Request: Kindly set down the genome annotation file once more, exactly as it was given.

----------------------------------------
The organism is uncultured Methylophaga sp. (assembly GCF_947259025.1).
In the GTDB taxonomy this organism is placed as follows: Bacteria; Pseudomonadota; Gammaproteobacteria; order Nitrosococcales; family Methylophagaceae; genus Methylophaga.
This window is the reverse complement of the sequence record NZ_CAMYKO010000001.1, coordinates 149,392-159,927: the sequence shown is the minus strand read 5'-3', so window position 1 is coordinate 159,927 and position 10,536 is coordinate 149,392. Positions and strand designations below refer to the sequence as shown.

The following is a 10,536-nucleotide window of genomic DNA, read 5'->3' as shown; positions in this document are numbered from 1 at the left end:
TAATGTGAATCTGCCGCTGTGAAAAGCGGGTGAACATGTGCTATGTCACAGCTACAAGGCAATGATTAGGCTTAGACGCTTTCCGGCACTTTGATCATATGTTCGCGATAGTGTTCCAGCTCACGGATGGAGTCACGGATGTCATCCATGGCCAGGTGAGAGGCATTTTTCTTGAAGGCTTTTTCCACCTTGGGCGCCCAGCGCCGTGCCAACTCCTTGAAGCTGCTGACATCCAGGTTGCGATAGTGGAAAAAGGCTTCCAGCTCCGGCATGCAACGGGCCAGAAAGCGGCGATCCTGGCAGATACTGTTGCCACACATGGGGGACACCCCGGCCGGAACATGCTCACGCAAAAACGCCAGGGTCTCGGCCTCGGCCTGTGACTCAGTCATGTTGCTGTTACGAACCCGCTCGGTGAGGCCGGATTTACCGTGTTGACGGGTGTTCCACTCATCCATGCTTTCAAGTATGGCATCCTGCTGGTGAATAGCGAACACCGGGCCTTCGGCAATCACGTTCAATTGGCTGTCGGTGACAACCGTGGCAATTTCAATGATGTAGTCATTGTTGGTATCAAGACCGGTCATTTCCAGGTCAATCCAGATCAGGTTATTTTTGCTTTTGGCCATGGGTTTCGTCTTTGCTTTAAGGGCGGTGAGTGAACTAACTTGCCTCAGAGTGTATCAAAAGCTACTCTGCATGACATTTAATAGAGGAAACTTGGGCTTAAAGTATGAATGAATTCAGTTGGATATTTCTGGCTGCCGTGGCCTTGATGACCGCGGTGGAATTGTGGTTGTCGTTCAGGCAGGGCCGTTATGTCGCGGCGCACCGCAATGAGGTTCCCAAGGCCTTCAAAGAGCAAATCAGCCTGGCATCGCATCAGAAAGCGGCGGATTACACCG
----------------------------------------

The organism is uncultured Methylophaga sp. (assembly GCF_947259025.1).
In the GTDB taxonomy this organism is placed as follows: Bacteria; Pseudomonadota; Gammaproteobacteria; order Nitrosococcales; family Methylophagaceae; genus Methylophaga.
This window is the reverse complement of the sequence record NZ_CAMYKO010000001.1, coordinates 149,392-159,927: the sequence shown is the minus strand read 5'-3', so window position 1 is coordinate 159,927 and position 10,536 is coordinate 149,392. Positions and strand designations below refer to the sequence as shown.

The following is a 10,536-nucleotide window of genomic DNA, read 5'->3' as shown; positions in this document are numbered from 1 at the left end:
TAATGTGAATCTGCCGCTGTGAAAAGCGGGTGAACATGTGCTATGTCACAGCTACAAGGCAATGATTAGGCTTAGACGCTTTCCGGCACTTTGATCATATGTTCGCGATAGTGTTCCAGCTCACGGATGGAGTCACGGATGTCATCCATGGCCAGGTGAGAGGCATTTTTCTTGAAGGCTTTTTCCACCTTGGGCGCCCAGCGCCGTGCCAACTCCTTGAAGCTGCTGACATCCAGGTTGCGATAGTGGAAAAAGGCTTCCAGCTCCGGCATGCAACGGGCCAGAAAGCGGCGATCCTGGCAGATACTGTTGCCACACATGGGGGACACCCCGGCCGGAACATGCTCACGCAAAAACGCCAGGGTCTCGGCCTCGGCCTGTGACTCAGTCATGTTGCTGTTACGAACCCGCTCGGTGAGGCCGGATTTACCGTGTTGACGGGTGTTCCACTCATCCATGCTTTCAAGTATGGCATCCTGCTGGTGAATAGCGAACACCGGGCCTTCGGCAATCACGTTCAATTGGCTGTCGGTGACAACCGTGGCAATTTCAATGATGTAGTCATTGTTGGTATCAAGACCGGTCATTTCCAGGTCAATCCAGATCAGGTTATTTTTGCTTTTGGCCATGGGTTTCGTCTTTGCTTTAAGGGCGGTGAGTGAACTAACTTGCCTCAGAGTGTATCAAAAGCTACTCTGCATGACATTTAATAGAGGAAACTTGGGCTTAAAGTATGAATGAATTCAGTTGGATATTTCTGGCTGCCGTGGCCTTGATGACCGCGGTGGAATTGTGGTTGTCGTTCAGGCAGGGCCGTTATGTCGCGGCGCACCGCAATGAGGTTCCCAAGGCCTTCAAAGAGCAAATCAGCCTGGCATCGCATCAGAAAGCGGCGGATTACACCG